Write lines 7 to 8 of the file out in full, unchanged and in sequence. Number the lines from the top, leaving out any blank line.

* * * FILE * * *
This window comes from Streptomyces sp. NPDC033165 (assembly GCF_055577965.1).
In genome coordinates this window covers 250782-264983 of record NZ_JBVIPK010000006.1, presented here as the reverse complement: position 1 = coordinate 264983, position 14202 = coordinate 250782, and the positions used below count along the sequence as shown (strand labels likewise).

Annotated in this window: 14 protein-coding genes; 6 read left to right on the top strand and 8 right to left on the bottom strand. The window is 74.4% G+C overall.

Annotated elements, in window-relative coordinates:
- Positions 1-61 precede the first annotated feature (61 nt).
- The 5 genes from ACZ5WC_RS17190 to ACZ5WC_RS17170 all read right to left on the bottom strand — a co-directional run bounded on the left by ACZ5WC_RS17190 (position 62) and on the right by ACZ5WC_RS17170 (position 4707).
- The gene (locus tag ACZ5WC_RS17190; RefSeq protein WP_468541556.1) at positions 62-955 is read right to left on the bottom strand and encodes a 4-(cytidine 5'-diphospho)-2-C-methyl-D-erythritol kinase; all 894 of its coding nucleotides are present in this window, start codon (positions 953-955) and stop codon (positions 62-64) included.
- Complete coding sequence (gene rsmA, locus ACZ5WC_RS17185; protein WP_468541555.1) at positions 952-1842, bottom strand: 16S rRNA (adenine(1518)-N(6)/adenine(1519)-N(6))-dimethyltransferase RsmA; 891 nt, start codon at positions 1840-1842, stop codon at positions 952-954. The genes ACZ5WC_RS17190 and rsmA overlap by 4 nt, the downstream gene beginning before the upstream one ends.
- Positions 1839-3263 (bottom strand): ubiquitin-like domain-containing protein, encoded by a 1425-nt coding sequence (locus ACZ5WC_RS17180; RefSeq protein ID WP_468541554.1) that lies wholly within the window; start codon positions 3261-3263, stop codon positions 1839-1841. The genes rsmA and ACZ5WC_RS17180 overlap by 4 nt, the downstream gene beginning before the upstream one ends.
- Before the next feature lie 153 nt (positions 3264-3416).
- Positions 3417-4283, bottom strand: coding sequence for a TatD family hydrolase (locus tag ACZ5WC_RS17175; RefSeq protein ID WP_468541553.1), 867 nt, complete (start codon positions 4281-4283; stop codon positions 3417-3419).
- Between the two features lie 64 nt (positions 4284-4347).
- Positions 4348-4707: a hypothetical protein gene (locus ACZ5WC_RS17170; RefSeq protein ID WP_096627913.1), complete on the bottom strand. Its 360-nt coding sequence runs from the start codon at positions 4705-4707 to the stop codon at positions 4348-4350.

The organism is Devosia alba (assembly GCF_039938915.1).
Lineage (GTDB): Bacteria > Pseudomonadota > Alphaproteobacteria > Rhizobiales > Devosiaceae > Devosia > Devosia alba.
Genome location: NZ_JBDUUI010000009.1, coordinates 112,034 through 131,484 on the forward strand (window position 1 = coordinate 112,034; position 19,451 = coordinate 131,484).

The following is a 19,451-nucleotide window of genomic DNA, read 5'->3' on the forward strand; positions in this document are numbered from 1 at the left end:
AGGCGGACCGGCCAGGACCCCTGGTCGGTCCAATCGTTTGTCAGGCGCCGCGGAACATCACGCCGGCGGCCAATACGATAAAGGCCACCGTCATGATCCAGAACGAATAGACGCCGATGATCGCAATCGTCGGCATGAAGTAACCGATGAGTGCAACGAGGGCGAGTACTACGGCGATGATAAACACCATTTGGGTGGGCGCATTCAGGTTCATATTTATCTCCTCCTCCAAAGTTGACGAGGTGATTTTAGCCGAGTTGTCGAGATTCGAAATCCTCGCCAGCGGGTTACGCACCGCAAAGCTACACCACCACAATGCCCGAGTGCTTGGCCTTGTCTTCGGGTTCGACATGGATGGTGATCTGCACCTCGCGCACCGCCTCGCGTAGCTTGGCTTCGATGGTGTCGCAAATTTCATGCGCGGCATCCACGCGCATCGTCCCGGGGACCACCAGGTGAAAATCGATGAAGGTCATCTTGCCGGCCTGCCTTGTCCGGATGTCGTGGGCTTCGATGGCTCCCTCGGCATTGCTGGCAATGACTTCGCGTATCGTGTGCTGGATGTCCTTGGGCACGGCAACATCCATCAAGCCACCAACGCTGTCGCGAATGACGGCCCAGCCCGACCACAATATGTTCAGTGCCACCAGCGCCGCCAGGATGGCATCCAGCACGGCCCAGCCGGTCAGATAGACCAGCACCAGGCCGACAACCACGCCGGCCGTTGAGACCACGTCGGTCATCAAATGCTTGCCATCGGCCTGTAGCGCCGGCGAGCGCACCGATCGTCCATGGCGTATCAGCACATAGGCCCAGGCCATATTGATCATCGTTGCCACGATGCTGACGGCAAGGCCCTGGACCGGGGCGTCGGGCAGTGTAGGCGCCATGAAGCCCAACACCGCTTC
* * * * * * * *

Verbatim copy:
- The gene (locus tag ACZ5WC_RS17190; RefSeq protein WP_468541556.1) at positions 62-955 is read right to left on the bottom strand and encodes a 4-(cytidine 5'-diphospho)-2-C-methyl-D-erythritol kinase; all 894 of its coding nucleotides are present in this window, start codon (positions 953-955) and stop codon (positions 62-64) included.
- Complete coding sequence (gene rsmA, locus ACZ5WC_RS17185; protein WP_468541555.1) at positions 952-1842, bottom strand: 16S rRNA (adenine(1518)-N(6)/adenine(1519)-N(6))-dimethyltransferase RsmA; 891 nt, start codon at positions 1840-1842, stop codon at positions 952-954. The genes ACZ5WC_RS17190 and rsmA overlap by 4 nt, the downstream gene beginning before the upstream one ends.